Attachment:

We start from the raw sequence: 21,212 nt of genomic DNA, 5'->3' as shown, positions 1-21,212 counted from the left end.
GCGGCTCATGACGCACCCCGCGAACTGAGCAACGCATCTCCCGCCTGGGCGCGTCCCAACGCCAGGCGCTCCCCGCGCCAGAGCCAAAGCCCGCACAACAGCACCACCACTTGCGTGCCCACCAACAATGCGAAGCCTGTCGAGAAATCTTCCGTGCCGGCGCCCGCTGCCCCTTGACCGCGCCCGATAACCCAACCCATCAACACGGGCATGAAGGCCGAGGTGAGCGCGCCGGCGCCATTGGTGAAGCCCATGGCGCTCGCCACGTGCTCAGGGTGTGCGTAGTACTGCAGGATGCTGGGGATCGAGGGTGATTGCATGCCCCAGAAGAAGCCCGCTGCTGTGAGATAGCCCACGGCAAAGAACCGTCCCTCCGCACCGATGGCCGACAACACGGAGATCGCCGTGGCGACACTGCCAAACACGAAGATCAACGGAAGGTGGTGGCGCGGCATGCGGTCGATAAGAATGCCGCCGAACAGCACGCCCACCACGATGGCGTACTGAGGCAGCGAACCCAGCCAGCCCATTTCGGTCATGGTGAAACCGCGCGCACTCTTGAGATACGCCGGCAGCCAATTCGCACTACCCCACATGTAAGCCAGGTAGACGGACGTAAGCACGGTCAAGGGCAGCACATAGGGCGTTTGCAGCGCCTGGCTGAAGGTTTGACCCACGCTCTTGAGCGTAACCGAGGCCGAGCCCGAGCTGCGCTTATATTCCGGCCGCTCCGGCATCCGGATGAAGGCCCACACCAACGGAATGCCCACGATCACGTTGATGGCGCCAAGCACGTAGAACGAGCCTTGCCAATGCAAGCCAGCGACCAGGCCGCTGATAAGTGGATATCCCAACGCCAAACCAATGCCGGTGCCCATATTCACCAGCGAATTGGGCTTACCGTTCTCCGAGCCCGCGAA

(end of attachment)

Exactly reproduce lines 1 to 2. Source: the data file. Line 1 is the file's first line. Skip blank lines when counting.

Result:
We start from the raw sequence: 21,212 nt of genomic DNA, 5'->3' as shown, positions 1-21,212 counted from the left end.
GCGGCTCATGACGCACCCCGCGAACTGAGCAACGCATCTCCCGCCTGGGCGCGTCCCAACGCCAGGCGCTCCCCGCGCCAGAGCCAAAGCCCGCACAACAGCACCACCACTTGCGTGCCCACCAACAATGCGAAGCCTGTCGAGAAATCTTCCGTGCCGGCGCCCGCTGCCCCTTGACCGCGCCCGATAACCCAACCCATCAACACGGGCATGAAGGCCGAGGTGAGCGCGCCGGCGCCATTGGTGAAGCCCATGGCGCTCGCCACGTGCTCAGGGTGTGCGTAGTACTGCAGGATGCTGGGGATCGAGGGTGATTGCATGCCCCAGAAGAAGCCCGCTGCTGTGAGATAGCCCACGGCAAAGAACCGTCCCTCCGCACCGATGGCCGACAACACGGAGATCGCCGTGGCGACACTGCCAAACACGAAGATCAACGGAAGGTGGTGGCGCGGCATGCGGTCGATAAGAATGCCGCCGAACAGCACGCCCACCACGATGGCGTACTGAGGCAGCGAACCCAGCCAGCCCATTTCGGTCATGGTGAAACCGCGCGCACTCTTGAGATACGCCGGCAGCCAATTCGCACTACCCCACATGTAAGCCAGGTAGACGGACGTAAGCACGGTCAAGGGCAGCACATAGGGCGTTTGCAGCGCCTGGCTGAAGGTTTGACCCACGCTCTTGAGCGTAACCGAGGCCGAGCCCGAGCTGCGCTTATATTCCGGCCGCTCCGGCATCCGGATGAAGGCCCACACCAACGGAATGCCCACGATCACGTTGATGGCGCCAAGCACGTAGAACGAGCCTTGCCAATGCAAGCCAGCGACCAGGCCGCTGATAAGTGGATATCCCAACGCCAAACCAATGCCGGTGCCCATATTCACCAGCGAATTGGGCTTACCGTTCTCCGAGCCCGCGAA